As a bonus, the additional peace of mind can also reduce your stress levels.

After paying off your balances, you can start investing your interest savings.


  • Can become debt-free
  • Reduces monthly expenses
  • Prevents short-term stress


  • Delays long-term investing
  • One-time interest savings
  • Best for high-interest debt

4. Invest in Your Education

Investing in yourself by learning new skills can increase your long-term income potential. 

You may consider getting a quick certification for a career path that pays well. These accreditations are cheaper and less time-consuming than getting a degree.

For example, it might take six months to become certified. Then, you can start getting work experience with an employer.

Consider exploring in-demand jobs for your area that suit your skills. Some programs require more time to complete than others but may also have better salary ranges.

When you don’t have the time (or need) to go back to school, consider enrolling in short video courses from Skillshare. You can take classes on various topics that can help improve the skills you need for your day job or side hustle.

Additionally, you may also decide to use your money to pay for your child’s education with a 529 fund. This option can make sense if you’re satisfied with your career path and want to reduce your child’s future student loan amounts.


  • Long-term income potential
  • Learn new skills
  • Less demanding than college


  • May require apprenticeship
  • Requires active effort
  • Education costs can be high

5. Launch a Business

Dedicating some of your funds to start a business can be worth it if you’re an entrepreneur or you are looking for ways to make money from home.

Keep in mind that launching a business is risky and requires patience as you may not make money right away. 

You can use your funds to cover your startup costs, such as: 

  • Forming an LLC
  • Obtaining permits
  • Buying equipment 
  • Advertising

If you want a hands-off business idea that doesn’t require storing inventory or extensive work hours, you may consider partnering with a dropshipping supplier. Your investment can buy an item at wholesale price, and the supplier mails the product to the buyer.


  • Many income ideas
  • You own the business
  • Can work online or locally


  • Can be risky
  • Potentially high startup costs
  • May not make money immediately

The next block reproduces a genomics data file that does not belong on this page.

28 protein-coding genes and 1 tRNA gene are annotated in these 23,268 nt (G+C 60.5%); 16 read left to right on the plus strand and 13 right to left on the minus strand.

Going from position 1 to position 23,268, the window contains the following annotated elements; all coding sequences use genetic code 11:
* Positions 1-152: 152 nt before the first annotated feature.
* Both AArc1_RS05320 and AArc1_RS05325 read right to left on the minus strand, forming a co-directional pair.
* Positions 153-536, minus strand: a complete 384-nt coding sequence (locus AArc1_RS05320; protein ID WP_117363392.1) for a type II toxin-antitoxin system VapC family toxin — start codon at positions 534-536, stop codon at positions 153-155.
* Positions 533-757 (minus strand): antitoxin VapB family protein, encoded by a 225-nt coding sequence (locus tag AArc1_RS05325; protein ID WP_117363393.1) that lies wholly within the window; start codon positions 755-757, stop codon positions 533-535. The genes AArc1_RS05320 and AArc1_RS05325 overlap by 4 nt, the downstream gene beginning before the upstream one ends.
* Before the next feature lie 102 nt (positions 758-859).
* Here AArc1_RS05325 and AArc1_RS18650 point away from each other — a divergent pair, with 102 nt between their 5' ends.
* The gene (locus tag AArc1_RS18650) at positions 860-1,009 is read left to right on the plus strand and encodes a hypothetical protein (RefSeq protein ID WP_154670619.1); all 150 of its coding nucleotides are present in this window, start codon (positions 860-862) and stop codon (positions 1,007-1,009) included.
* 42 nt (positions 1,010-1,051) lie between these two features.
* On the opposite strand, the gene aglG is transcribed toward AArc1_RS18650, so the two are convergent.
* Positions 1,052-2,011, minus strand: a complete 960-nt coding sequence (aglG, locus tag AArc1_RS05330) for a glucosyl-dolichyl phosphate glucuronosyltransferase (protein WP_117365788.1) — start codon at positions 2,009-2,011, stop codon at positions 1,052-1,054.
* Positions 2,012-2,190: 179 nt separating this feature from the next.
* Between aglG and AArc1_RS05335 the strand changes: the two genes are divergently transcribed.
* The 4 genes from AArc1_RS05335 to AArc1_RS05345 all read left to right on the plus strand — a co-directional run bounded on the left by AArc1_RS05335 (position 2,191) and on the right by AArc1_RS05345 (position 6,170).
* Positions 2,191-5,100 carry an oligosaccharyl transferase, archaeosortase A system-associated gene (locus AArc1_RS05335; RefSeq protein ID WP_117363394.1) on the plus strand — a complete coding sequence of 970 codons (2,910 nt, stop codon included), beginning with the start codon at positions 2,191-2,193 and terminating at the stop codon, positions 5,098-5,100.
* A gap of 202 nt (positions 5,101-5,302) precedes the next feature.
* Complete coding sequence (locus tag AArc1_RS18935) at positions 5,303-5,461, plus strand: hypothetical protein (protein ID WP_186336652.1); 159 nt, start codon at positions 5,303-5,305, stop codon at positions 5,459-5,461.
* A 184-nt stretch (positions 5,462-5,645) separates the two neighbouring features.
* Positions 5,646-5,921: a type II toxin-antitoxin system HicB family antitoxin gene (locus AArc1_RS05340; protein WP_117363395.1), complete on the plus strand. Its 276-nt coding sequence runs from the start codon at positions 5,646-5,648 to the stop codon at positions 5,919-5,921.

6. Open a High-Yield Savings Account

Stashing your cash in a high-yield savings account can be your best option when you need easy access to your balance as you wait for a better investment opportunity.

For example, you might deposit $20,000 in a savings account while saving for a down payment on a home purchase or investment property. 

This interest-bearing account can be less volatile than dividend stocks or bond funds that have fluctuating share prices. High-yield savings accounts can also have up to $250,000 in FDIC Insurance.

However, your potential yield is lower as the best savings accounts earn less than 1% interest.

Stocks and alternative investments are usually better for medium and long-term investment periods of at least one year. Since you’re committing to a longer investment term, your potential performance can be higher even though the asset prices can be more volatile.

If you don’t need instant access to your cash, you may consider building a CD ladder. This investment method may help you earn more interest than current savings account rates.


  • Low risk and FDIC-insured
  • No withdrawal penalties
  • No account fees


  • Relatively low yields
  • Won’t outpace inflation
  • Up to six monthly withdrawals

7. Peer-to-Peer Lending

Peer-to-peer lending lets you lend money directly to borrowers and earn a higher interest rate than what a savings account offers. However, the tradeoff is more investment risk and an investment period of three to five years.

Several different platforms are available, and the investment minimums are usually low. You can typically buy notes with as little as $10 or $25 per personal loan.

Most platforms recommend investing at least $1,000 across several loans to diversify your portfolio since some borrowers will default.

This low investment minimum makes it easier to diversify your lending portfolio and reduce risk. Unfortunately, these loans are unsecured, and you most likely will lose your remaining investment if the borrower defaults.

You may have the option of investing in individual notes. Other services offer automated investing that automatically lets you invest in offerings meeting specific criteria.